New research from the Financial Health Network and SSRS, supported by Principal Financial Group’s Principal Foundation offers “policy- and employer-level solutions that could make a meaningful difference in leveling the playing field for women.”
Is the gender financial health gap costing your business money? Chances are, yes, and a recent report from the Financial Health Network (FHN) and SSRS, supported by Principal Financial Group’s Principal Foundation, offers details on “policy- and employer-level solutions that could make a meaningful difference in leveling the playing field for women,” and, thus, in your bottom line.
Today, we explore the gender financial health gap, how it hurts your business, and what you as a business owner or leader can do about it.
The gender* financial health gap.
According to FHN, financial health is “a composite framework that considers the totality of people’s financial lives: whether they are spending, saving, borrowing, and planning in ways that will enable them to be resilient and pursue opportunities.”
Their recent report, “The Gender Gap in Financial Health Identifying Barriers and Opportunities for Improving Women’s Financial Health,” finds that men are roughly 1.5 times more likely to be Financially Healthy than women; only one in five women (20%) are Financially Healthy versus 29% of men; and, disparities among women by race and ethnicity are vast with 25% of White women being Financially Healthy, compared with just 11% of Black women, and 7% of Latina women.
We see these gaps and their impacts on workers’ lives and productivity everyday: 70% of TrustPlus clients in 2021 identified as women and they cumulatively reduced their debt by $11,849,517 last year.
How does the gender financial health gap hurt your business?
Writing for the Society for Human Resource Management (SHRM), Joanne Sammer, in “How Improving Financial Health Boosts Productivity,” offers a useful overview that boils down to employees are spending time at work on personal finance issues and costs accrue to businesses in the form of lost productivity and absenteeism.
In one survey PricewaterhouseCoopers found that nearly half of employees who are worried about their financial health miss work and are less productive, spending at least three hours of work time on personal financial issues, costing $3.3 million in lost productivity per year, plus $166,000 per year due to financial-related absenteeism.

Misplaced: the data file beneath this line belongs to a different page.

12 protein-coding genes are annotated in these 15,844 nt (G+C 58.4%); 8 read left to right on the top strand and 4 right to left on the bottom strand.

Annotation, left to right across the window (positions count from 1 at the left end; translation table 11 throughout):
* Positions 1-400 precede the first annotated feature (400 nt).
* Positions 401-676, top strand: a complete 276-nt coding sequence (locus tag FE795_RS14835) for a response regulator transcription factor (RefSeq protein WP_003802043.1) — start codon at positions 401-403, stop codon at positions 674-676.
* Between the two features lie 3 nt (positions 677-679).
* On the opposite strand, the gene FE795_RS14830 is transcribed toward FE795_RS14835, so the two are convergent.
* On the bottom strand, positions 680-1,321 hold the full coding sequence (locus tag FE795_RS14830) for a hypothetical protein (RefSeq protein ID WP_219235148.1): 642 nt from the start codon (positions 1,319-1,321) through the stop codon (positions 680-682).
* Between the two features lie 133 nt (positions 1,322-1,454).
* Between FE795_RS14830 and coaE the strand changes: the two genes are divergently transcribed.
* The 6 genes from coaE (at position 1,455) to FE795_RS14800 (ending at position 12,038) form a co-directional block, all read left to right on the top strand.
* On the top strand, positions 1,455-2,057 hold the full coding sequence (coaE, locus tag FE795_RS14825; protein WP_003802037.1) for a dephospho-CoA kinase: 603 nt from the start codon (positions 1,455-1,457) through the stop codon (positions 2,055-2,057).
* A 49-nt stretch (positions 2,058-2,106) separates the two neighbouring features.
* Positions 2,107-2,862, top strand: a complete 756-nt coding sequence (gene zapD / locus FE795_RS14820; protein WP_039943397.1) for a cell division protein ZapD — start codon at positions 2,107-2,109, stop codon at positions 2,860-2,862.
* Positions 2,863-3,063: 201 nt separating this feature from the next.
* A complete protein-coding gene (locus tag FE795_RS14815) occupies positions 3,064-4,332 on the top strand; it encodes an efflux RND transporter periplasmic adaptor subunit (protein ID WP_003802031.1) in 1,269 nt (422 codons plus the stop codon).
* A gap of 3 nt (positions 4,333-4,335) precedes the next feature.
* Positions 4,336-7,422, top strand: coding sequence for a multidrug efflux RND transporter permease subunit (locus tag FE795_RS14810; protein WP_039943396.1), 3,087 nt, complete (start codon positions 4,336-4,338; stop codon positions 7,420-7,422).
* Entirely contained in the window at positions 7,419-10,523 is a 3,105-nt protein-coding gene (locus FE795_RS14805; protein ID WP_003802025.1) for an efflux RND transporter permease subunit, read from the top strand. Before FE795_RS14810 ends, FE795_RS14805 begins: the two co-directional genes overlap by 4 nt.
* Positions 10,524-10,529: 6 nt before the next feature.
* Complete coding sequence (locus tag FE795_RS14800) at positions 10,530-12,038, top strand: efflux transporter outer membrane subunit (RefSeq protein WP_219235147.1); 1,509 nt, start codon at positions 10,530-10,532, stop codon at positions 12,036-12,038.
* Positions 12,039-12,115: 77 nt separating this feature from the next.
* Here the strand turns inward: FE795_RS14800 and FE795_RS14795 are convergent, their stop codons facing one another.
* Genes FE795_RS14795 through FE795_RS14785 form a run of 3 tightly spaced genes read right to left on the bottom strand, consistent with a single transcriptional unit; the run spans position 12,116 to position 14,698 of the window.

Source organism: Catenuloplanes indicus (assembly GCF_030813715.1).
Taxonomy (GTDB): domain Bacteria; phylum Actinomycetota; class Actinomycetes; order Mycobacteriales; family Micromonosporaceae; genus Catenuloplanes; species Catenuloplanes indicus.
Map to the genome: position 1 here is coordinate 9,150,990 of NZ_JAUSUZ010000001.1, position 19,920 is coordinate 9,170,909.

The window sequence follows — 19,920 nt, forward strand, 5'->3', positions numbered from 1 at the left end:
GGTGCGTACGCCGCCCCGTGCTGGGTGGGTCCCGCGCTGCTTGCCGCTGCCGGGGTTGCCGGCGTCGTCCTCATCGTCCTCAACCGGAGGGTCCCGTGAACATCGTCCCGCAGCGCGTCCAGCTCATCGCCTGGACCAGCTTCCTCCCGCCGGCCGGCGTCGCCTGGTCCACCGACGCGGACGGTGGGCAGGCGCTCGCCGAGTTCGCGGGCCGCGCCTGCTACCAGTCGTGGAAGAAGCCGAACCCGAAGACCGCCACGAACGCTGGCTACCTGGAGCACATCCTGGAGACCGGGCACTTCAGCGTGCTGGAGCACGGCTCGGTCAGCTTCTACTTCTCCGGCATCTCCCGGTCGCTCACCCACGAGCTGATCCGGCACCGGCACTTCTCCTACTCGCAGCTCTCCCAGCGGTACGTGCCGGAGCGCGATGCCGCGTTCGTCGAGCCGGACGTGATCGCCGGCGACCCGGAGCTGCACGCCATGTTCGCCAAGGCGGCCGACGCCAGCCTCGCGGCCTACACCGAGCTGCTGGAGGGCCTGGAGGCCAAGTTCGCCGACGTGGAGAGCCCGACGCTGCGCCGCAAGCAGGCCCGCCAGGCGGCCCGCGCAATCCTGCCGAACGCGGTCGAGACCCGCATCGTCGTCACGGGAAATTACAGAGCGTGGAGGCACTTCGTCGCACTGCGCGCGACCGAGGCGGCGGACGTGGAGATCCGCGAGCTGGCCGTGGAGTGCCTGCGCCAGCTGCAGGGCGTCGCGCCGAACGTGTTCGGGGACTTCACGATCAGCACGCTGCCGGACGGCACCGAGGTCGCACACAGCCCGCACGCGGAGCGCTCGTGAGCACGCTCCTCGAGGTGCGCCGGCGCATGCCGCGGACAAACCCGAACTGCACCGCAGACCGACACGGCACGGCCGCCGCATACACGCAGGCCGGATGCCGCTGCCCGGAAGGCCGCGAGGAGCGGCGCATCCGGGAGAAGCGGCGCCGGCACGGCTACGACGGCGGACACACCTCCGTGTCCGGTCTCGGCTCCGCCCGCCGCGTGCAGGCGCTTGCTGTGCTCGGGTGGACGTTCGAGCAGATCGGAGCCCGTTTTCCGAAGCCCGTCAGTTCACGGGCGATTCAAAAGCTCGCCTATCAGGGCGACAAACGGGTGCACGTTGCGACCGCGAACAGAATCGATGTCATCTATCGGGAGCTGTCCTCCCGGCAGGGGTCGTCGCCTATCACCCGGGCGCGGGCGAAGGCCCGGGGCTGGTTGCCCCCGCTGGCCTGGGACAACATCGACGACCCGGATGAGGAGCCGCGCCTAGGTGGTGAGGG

Helping to close the gender financial health gap among your workers is one tangible way to reduce absenteeism, increase productivity, and enhance loyalty, motivation, and retention, not to mention to improve mental health.
How to close the gender financial health gap among your employees?
Here are recommendations for employers adapted from FHN’s “The Gender Gap in Financial Health Identifying Barriers and Opportunities for Improving Women’s Financial Health:”
Create supportive workplaces through flexible work schedules, salary transparency, and restrictions on requesting salary histories. Check out TIME’S UP’s and ideas42’s guide to using behavioral practices to promote pay equity and FHN’s Employer FinHealth Toolkit which is a great resource for HR professionals looking to capture the value created by supporting employee financial health more broadly.
Expand benefits to part-time workers to “close the gap in individual retirement plan ownership for women, while expansion of affordable health care options could help women avoid medical debt.” FHN put together a helpful resource about actions that employers can take to help employees avoid medical debt.
Support financially struggling employees with financial coaching (ahem) or debt management services, programs like emergency savings or emergency grants, or contributions toward student loan repayments.
*Note on terms: We use the gender terms as listed in the report in this post.